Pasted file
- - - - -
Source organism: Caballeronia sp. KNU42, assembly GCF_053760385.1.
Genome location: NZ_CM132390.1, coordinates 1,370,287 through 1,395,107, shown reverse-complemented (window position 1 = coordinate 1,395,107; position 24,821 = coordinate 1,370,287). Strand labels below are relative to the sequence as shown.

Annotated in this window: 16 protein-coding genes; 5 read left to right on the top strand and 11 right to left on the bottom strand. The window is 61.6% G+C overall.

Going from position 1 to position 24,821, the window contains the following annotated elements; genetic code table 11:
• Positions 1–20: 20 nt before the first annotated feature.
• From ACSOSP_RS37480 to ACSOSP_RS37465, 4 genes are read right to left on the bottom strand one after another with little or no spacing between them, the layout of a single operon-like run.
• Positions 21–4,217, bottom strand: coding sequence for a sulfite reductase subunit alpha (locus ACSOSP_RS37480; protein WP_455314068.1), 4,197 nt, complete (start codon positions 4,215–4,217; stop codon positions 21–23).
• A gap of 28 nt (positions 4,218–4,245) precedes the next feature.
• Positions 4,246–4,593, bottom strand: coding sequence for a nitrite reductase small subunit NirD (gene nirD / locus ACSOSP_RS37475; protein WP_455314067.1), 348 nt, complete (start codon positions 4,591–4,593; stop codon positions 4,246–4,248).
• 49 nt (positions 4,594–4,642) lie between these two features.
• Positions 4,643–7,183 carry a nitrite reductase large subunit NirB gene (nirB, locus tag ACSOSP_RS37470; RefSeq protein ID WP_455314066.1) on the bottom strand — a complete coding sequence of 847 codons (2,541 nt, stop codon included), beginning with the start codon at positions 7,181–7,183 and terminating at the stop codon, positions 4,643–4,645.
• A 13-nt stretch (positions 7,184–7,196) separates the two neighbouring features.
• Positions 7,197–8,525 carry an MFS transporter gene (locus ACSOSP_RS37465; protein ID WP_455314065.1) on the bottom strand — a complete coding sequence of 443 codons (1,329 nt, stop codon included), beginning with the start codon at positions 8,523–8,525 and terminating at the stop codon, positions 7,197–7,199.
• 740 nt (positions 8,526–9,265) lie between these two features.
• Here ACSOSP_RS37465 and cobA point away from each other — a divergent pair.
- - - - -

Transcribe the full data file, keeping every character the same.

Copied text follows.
Source organism: Caballeronia sp. KNU42, assembly GCF_053760385.1.
Genome location: NZ_CM132390.1, coordinates 1,370,287 through 1,395,107, shown reverse-complemented (window position 1 = coordinate 1,395,107; position 24,821 = coordinate 1,370,287). Strand labels below are relative to the sequence as shown.

Annotated in this window: 16 protein-coding genes; 5 read left to right on the top strand and 11 right to left on the bottom strand. The window is 61.6% G+C overall.

Going from position 1 to position 24,821, the window contains the following annotated elements; genetic code table 11:
• Positions 1–20: 20 nt before the first annotated feature.
• From ACSOSP_RS37480 to ACSOSP_RS37465, 4 genes are read right to left on the bottom strand one after another with little or no spacing between them, the layout of a single operon-like run.
• Positions 21–4,217, bottom strand: coding sequence for a sulfite reductase subunit alpha (locus ACSOSP_RS37480; protein WP_455314068.1), 4,197 nt, complete (start codon positions 4,215–4,217; stop codon positions 21–23).
• A gap of 28 nt (positions 4,218–4,245) precedes the next feature.
• Positions 4,246–4,593, bottom strand: coding sequence for a nitrite reductase small subunit NirD (gene nirD / locus ACSOSP_RS37475; protein WP_455314067.1), 348 nt, complete (start codon positions 4,591–4,593; stop codon positions 4,246–4,248).
• 49 nt (positions 4,594–4,642) lie between these two features.
• Positions 4,643–7,183 carry a nitrite reductase large subunit NirB gene (nirB, locus tag ACSOSP_RS37470; RefSeq protein ID WP_455314066.1) on the bottom strand — a complete coding sequence of 847 codons (2,541 nt, stop codon included), beginning with the start codon at positions 7,181–7,183 and terminating at the stop codon, positions 4,643–4,645.
• A 13-nt stretch (positions 7,184–7,196) separates the two neighbouring features.
• Positions 7,197–8,525 carry an MFS transporter gene (locus ACSOSP_RS37465; protein ID WP_455314065.1) on the bottom strand — a complete coding sequence of 443 codons (1,329 nt, stop codon included), beginning with the start codon at positions 8,523–8,525 and terminating at the stop codon, positions 7,197–7,199.
• 740 nt (positions 8,526–9,265) lie between these two features.
• Here ACSOSP_RS37465 and cobA point away from each other — a divergent pair.